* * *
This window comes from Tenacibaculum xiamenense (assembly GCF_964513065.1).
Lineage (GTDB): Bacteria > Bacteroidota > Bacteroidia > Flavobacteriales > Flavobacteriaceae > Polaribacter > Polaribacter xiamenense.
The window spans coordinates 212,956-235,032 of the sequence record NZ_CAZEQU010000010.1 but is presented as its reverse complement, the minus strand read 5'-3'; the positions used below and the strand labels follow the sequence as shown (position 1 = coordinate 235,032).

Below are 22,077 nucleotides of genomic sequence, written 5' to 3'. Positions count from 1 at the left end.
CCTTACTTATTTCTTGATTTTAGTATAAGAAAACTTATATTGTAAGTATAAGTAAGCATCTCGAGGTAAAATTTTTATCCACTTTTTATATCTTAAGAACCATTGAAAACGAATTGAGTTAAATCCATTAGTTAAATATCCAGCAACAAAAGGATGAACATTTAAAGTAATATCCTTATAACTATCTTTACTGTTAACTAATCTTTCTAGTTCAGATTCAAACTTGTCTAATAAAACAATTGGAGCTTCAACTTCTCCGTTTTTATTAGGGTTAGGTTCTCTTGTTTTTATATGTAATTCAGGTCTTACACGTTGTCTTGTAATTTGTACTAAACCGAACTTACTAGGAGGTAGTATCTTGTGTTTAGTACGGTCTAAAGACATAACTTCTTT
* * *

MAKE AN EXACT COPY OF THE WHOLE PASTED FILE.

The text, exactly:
This window comes from Tenacibaculum xiamenense (assembly GCF_964513065.1).
Lineage (GTDB): Bacteria > Bacteroidota > Bacteroidia > Flavobacteriales > Flavobacteriaceae > Polaribacter > Polaribacter xiamenense.
The window spans coordinates 212,956-235,032 of the sequence record NZ_CAZEQU010000010.1 but is presented as its reverse complement, the minus strand read 5'-3'; the positions used below and the strand labels follow the sequence as shown (position 1 = coordinate 235,032).

Below are 22,077 nucleotides of genomic sequence, written 5' to 3'. Positions count from 1 at the left end.
CCTTACTTATTTCTTGATTTTAGTATAAGAAAACTTATATTGTAAGTATAAGTAAGCATCTCGAGGTAAAATTTTTATCCACTTTTTATATCTTAAGAACCATTGAAAACGAATTGAGTTAAATCCATTAGTTAAATATCCAGCAACAAAAGGATGAACATTTAAAGTAATATCCTTATAACTATCTTTACTGTTAACTAATCTTTCTAGTTCAGATTCAAACTTGTCTAATAAAACAATTGGAGCTTCAACTTCTCCGTTTTTATTAGGGTTAGGTTCTCTTGTTTTTATATGTAATTCAGGTCTTACACGTTGTCTTGTAATTTGTACTAAACCGAACTTACTAGGAGGTAGTATCTTGTGTTTAGTACGGTCTAAAGACATAACTTCTTT